Financing Risk – notes from the NHF Treasury Conference

Posted: 29th October 2013

Financing Risk – notes from the NHF Treasury Conference

Altair was asked to present a session at the October NHF Treasury conference. The overall conference theme was “Financing Risk” but our starter for ten was “Rent setting and housing organisation business plans”; interesting… Our non-executive director, Derek Joseph, and I worked together to pull together our presentation for the day and then made the most of our invite to attend the whole day of the conference.

The conference was attended by nearly two hundred delegates, mainly Finance Directors or those individuals specialising in treasury or business planning. The “Financing Risk” theme was a clever choice as it put the wind up most of the delegates and focused their minds on their current business portfolios and the imminent bid round for the 2015-18 housing programme.

All housing organisations which have invested in affordable housing or, indeed, market sale or market rent have accepted more risk into their organisations. This needs careful management. The three morning plenaries set this riskier position in the context of the national and international economic position, personalised it to the housing sector, and then gave the latest update on what the Regulator thinks that they can do about it.

Three breakout sessions, including ours, then tried to address the specifics that organisations are wrestling with:

Public bonds and retail bonds
Rent setting and housing organisation business plans
Managing derivatives in a complex environment and European Market Infrastructure Regulation (EMIR) – definitely the winner of the catchiest title

Our session considered the post Spending Review rent setting agreement and its impact on business plans. We then took the delegates through a worked example of a multi-tenure new build project (and all of this was before lunch!)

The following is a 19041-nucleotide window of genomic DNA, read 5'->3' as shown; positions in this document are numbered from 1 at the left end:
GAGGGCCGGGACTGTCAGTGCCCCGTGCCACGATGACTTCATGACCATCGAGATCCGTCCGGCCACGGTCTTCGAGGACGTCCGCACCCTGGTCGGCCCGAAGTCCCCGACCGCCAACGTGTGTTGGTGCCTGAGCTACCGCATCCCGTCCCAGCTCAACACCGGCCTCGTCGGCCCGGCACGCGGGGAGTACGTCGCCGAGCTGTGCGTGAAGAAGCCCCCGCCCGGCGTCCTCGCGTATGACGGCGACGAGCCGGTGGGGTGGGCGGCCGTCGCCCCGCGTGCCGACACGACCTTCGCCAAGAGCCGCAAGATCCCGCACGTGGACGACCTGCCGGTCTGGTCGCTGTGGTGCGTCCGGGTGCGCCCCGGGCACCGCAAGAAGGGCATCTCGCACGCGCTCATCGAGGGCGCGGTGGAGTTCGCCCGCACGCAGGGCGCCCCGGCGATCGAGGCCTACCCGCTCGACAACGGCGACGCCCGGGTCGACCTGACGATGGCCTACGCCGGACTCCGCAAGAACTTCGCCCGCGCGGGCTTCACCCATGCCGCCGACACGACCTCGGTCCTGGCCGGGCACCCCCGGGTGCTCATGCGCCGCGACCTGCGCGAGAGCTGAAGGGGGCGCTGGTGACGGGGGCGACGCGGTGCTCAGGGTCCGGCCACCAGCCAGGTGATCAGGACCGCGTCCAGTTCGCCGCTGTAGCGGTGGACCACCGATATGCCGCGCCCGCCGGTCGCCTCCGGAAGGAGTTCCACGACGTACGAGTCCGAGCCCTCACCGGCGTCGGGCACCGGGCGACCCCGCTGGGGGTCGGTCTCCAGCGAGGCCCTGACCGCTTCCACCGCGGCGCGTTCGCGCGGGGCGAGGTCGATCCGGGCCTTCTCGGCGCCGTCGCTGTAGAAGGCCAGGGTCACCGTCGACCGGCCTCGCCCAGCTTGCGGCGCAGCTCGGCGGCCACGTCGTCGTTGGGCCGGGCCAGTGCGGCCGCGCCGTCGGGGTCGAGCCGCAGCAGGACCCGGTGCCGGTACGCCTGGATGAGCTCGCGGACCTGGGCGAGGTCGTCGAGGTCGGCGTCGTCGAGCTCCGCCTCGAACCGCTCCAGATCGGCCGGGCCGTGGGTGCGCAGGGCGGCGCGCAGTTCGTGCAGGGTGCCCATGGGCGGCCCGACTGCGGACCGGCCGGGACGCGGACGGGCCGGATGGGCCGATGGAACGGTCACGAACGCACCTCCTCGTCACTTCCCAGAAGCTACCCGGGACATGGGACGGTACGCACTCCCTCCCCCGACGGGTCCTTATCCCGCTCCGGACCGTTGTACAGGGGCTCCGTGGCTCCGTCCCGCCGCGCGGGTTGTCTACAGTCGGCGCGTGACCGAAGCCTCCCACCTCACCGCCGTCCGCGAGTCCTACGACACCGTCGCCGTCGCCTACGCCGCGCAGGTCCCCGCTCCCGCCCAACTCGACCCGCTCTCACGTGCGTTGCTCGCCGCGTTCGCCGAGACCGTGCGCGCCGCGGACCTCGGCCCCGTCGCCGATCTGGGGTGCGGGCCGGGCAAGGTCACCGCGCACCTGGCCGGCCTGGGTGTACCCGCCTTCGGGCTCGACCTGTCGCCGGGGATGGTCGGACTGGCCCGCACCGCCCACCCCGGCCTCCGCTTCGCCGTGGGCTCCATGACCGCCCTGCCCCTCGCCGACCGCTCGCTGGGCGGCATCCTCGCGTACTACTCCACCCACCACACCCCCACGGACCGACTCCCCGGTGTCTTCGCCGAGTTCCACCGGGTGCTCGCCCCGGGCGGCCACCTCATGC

After spending lunch-time networking for England, (as Chris Wood, our Property Partner calls my serious discussion and debate with sector luminaries), we all trooped back to be greeted by a panel who were there to debate, with the audience, how housing associations are now viewed by lenders, investors and credit rating agencies. The debate was chaired by Piers Williamson from THFC in his usual style; roaming around the room looking out for those delegates who are nodding off after lunch.

Further breakout sessions were next on the agenda, covering:

Treasury skills, training and key competencies
Key developments in the bank lending and private placement markets
Financial instruments and new international-styled accounting.

One of the most interesting sessions of the day then followed. Representatives from “for profit” and “not for profit” poles of our sector debated the impact of market rent and demonstrated two different approaches; volume and economies of scale from Grainger against small but targeted from Derwent Living.

Finally, David Orr took to the stage. Once he’d got over his surprise that so many delegates were still there for the last session of the conference, he very powerfully put the case for the moral dilemma that the changing face of social housing brings to us all. We all left deep in thought…..

Contact Susan Kane, Partner at Altair on 07870 685 891 or email:

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